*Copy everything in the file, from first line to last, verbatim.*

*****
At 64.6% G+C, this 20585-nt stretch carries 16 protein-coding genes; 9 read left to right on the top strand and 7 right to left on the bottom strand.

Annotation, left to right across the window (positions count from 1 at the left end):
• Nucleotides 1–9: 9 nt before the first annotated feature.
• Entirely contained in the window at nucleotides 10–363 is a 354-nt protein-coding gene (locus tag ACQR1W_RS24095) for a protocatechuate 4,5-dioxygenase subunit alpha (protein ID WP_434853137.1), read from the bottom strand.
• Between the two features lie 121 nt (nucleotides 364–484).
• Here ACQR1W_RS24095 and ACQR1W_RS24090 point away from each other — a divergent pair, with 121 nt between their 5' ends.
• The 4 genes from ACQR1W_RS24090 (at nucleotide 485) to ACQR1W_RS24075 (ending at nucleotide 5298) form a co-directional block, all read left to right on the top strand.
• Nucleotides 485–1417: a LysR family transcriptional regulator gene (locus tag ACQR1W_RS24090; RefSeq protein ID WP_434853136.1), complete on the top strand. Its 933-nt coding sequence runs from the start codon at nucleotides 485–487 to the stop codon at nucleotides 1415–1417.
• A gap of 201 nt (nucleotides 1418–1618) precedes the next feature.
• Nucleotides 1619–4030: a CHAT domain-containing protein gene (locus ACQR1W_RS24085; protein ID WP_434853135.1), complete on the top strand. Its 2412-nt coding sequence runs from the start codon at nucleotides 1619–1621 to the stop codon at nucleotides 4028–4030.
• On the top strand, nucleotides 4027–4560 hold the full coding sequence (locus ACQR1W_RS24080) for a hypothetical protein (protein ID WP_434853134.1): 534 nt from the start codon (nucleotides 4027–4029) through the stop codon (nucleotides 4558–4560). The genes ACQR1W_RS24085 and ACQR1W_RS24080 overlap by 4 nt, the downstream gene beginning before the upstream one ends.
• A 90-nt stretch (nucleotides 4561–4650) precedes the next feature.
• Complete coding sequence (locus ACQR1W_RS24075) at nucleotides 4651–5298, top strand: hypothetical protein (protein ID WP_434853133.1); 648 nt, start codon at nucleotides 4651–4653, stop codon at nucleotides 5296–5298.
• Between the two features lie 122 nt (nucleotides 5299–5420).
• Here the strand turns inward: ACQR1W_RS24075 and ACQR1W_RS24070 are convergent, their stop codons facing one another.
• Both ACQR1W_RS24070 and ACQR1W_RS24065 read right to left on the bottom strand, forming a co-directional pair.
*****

At 64.6% G+C, this 20585-nt stretch carries 16 protein-coding genes; 9 read left to right on the top strand and 7 right to left on the bottom strand.

Annotation, left to right across the window (positions count from 1 at the left end):
• Nucleotides 1–9: 9 nt before the first annotated feature.
• Entirely contained in the window at nucleotides 10–363 is a 354-nt protein-coding gene (locus tag ACQR1W_RS24095) for a protocatechuate 4,5-dioxygenase subunit alpha (protein ID WP_434853137.1), read from the bottom strand.
• Between the two features lie 121 nt (nucleotides 364–484).
• Here ACQR1W_RS24095 and ACQR1W_RS24090 point away from each other — a divergent pair, with 121 nt between their 5' ends.
• The 4 genes from ACQR1W_RS24090 (at nucleotide 485) to ACQR1W_RS24075 (ending at nucleotide 5298) form a co-directional block, all read left to right on the top strand.
• Nucleotides 485–1417: a LysR family transcriptional regulator gene (locus tag ACQR1W_RS24090; RefSeq protein ID WP_434853136.1), complete on the top strand. Its 933-nt coding sequence runs from the start codon at nucleotides 485–487 to the stop codon at nucleotides 1415–1417.
• A gap of 201 nt (nucleotides 1418–1618) precedes the next feature.
• Nucleotides 1619–4030: a CHAT domain-containing protein gene (locus ACQR1W_RS24085; protein ID WP_434853135.1), complete on the top strand. Its 2412-nt coding sequence runs from the start codon at nucleotides 1619–1621 to the stop codon at nucleotides 4028–4030.
• On the top strand, nucleotides 4027–4560 hold the full coding sequence (locus ACQR1W_RS24080) for a hypothetical protein (protein ID WP_434853134.1): 534 nt from the start codon (nucleotides 4027–4029) through the stop codon (nucleotides 4558–4560). The genes ACQR1W_RS24085 and ACQR1W_RS24080 overlap by 4 nt, the downstream gene beginning before the upstream one ends.
• A 90-nt stretch (nucleotides 4561–4650) precedes the next feature.
• Complete coding sequence (locus ACQR1W_RS24075) at nucleotides 4651–5298, top strand: hypothetical protein (protein ID WP_434853133.1); 648 nt, start codon at nucleotides 4651–4653, stop codon at nucleotides 5296–5298.
• Between the two features lie 122 nt (nucleotides 5299–5420).
• Here the strand turns inward: ACQR1W_RS24075 and ACQR1W_RS24070 are convergent, their stop codons facing one another.
• Both ACQR1W_RS24070 and ACQR1W_RS24065 read right to left on the bottom strand, forming a co-directional pair.